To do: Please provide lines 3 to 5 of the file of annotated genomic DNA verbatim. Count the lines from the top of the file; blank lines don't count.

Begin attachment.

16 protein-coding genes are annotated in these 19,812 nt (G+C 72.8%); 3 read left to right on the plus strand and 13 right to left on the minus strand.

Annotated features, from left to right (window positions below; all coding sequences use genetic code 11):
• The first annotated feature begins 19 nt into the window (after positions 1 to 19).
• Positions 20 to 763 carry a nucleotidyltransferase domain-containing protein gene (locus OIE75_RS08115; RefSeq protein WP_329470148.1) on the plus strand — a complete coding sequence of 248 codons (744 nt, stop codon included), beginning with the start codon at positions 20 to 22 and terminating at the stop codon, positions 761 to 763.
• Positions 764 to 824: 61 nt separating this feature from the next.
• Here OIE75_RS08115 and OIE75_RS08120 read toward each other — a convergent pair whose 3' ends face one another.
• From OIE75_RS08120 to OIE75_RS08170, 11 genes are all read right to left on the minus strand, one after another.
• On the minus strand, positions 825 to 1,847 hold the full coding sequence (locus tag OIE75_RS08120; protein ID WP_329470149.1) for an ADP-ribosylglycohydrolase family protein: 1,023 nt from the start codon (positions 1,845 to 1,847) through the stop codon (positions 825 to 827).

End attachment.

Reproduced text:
• The first annotated feature begins 19 nt into the window (after positions 1 to 19).
• Positions 20 to 763 carry a nucleotidyltransferase domain-containing protein gene (locus OIE75_RS08115; RefSeq protein WP_329470148.1) on the plus strand — a complete coding sequence of 248 codons (744 nt, stop codon included), beginning with the start codon at positions 20 to 22 and terminating at the stop codon, positions 761 to 763.
• Positions 764 to 824: 61 nt separating this feature from the next.